Ancient Wisdom for Today’s World
Lesson 9 | August 7, 2016
Prepared by Daniel L. Segraves, PhD
How the New Testament uses the Book of Proverbs
There are allusions to five Proverbs in the NT. In this lesson we will look at the last proverb to which the NT alludes.
“If you say, ‘Surely we did not know this,’ does not He who weighs the hearts consider it? He who keeps your soul, does He not know it? And will He not render to each man according to his deeds?” (24:12).
“Alexander the coppersmith did me much harm. May the Lord repay him according to his works” (II Timothy 4:14).
This is the third time we have looked at NT references to 24:12. First, we saw how Jesus quoted this verse in Matthew 16:27 in reference to His second coming, applying it to Himself and thus asserting His deity. Second, we saw the way Paul alluded to 24:12 in Romans 2:6 as he developed the idea of universal sinfulness.
In this lesson, we will see how Paul alluded to 24:12 again in II Timothy 4:14. First, notice that Paul referred to Alexander the coppersmith in two verses:
“Alexander the coppersmith did me much harm. May the Lord repay him according to his works. You also must beware of him, for he has greatly resisted our words” (II Timothy 4:14-15).
In the context of this reference to Alexander, Paul mentioned seventeen people by name (9-21). Altogether, Paul mentioned twenty-six people in this short letter. This second letter to Timothy sometimes called a “prison epistle,” for Paul wrote it during his second imprisonment in Rome. He wrote the letter during the waning days of his life, perhaps as late as 67 a.d., shortly before his martyrdom.
II Timothy is also referred to as a “pastoral epistle,” because Timothy was a young pastor. Paul wrote to encourage Timothy to be faithful in the face of suffering and to avoid being influenced by false teachers. He also wanted Timothy to visit him before winter, bringing Mark with him as well as a cloak, books, and parchments (4:9, 11, 13, 21).
Of the twenty-six people Paul mentioned, eighteen were commended or merely mentioned; eight were identified as false teachers or compared to them.
Commended or Merely Mentioned
Lois, Timothy’s grandmother (1:5)
Eunice, Timothy’s mother (1:5)
Onesiphorus (1:16; 4:19)
Identified as False Teachers or Compared to them
Four women were named in this letter: Lois, Eunice, Prisca (also known as Priscilla), and Claudia. No women are included in the list of false teachers.
A Brief Review of Some of the Cast
Timothy’s father was a Gentile (Acts 16:1, 3). Nevertheless, Timothy had known the Holy Scriptures “from childhood” (3:15). Typically, Jewish fathers saw to their son’s instruction in the Scriptures, but grandmothers were known to teach grandsons for those “without a living religious father.”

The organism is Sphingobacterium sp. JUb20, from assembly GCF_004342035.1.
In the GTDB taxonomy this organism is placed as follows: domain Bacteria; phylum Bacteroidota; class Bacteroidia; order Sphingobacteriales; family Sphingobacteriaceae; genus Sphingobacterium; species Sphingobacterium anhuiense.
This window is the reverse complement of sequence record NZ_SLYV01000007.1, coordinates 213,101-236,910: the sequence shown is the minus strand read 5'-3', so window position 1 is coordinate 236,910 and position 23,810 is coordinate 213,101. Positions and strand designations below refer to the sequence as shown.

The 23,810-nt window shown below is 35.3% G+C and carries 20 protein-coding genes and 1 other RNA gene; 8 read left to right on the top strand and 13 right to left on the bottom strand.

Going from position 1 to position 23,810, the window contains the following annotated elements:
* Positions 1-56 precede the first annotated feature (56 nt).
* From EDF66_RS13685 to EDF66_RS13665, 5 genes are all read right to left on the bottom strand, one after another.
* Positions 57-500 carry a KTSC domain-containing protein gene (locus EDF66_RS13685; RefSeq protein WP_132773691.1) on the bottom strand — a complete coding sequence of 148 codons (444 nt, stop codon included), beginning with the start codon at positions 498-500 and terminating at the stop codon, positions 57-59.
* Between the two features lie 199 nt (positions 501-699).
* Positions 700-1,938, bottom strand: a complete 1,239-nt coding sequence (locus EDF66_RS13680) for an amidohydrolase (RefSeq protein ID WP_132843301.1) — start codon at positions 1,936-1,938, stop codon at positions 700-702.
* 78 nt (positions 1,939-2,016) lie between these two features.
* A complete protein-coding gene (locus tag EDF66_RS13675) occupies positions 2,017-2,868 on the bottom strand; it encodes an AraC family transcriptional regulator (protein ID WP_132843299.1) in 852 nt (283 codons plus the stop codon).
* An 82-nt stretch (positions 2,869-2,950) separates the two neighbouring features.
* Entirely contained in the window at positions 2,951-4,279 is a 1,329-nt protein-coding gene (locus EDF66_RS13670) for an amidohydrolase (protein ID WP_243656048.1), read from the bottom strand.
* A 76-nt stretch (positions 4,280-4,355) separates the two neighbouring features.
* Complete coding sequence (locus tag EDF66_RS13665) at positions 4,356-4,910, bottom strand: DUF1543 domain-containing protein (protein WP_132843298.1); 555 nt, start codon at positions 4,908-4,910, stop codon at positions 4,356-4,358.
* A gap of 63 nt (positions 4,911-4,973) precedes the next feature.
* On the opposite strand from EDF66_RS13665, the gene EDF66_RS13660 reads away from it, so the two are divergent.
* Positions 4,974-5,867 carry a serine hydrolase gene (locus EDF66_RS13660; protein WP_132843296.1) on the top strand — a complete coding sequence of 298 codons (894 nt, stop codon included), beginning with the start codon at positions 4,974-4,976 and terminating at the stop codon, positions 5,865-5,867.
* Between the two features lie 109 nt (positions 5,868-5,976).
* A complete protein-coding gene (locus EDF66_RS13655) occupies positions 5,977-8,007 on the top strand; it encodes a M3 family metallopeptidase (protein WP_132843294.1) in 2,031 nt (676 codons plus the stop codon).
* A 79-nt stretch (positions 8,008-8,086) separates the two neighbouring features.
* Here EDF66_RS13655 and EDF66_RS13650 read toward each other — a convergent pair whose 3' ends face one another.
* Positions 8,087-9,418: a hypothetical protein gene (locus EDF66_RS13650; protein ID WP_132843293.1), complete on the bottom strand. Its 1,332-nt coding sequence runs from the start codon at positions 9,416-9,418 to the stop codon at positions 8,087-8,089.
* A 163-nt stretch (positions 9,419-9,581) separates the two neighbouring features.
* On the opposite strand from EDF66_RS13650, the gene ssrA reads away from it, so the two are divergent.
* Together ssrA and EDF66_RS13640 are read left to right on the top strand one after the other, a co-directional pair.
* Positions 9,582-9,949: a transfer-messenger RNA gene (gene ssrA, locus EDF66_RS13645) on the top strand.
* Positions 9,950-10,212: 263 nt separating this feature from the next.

Phygellus and Hermogenes had “turned away” from Paul. This is all we know about these two, but the immediate context indicates they had not held “fast the pattern of sound words” they had heard from Paul (1:13-15).
Onesiphorus seems to have had the gift of hospitality, and the genuineness of his faith appears to have influenced his entire household. He may have died before Paul wrote this letter, for only his household is mentioned (1:16-18; 4:19).
Hymenaeus and Philetus were false teachers who said the resurrection had already occurred. Hymenaeus is mentioned, along with Alexander, in I Timothy 1:20. Their faith had been “shipwrecked,” and Paul had “delivered them to Satan” so they would “learn not to blaspheme” (I Timothy 1:18-20).
Jannes and Jambres were the names given in Jewish tradition to Pharoah’s magicians who “resisted Moses” (3:8).
Demas was previously a fellow worker with Paul and other believers (Colossians 4:14; Philemon 24). But he forsook the life of faith because he “loved this present world” (4:10). Perhaps he was among those whose faith had been overthrown by teachers like Hymenaeus and Philetus (2:18).
Paul had nothing negative to say of Crescens, Titus, Luke, Mark, Tychicus, or Carpus (4:10-13). His desire to see Mark indicates he had recovered from his earlier refusal to include Mark in his second missionary journey (Acts 15:36-40).
It may be significant that Paul waited until near the end of his letter to mention Alexander the coppersmith, who had done him “much harm” (4:14). He warned Timothy to “beware of him, for he has greatly resisted our words” (4:15). It is certainly significant that when Paul thought of Alexander, Proverbs 24:12 came to his mind. It is at least possible that Paul also thought of Alexander in the larger context of Proverbs 24:12, as a weak, troublemaking, scoffing schemer who plotted evil, devised foolishness, and whose teaching led to death rather than life. (See Proverbs 24:1-2, 7-12.)
 This number includes Timothy but excludes Moses.
 Craig S. Keener, The IVP Bible Background Commentary, New Testament (Downers Grove, IL: InterVarsity Press, 1993), 624.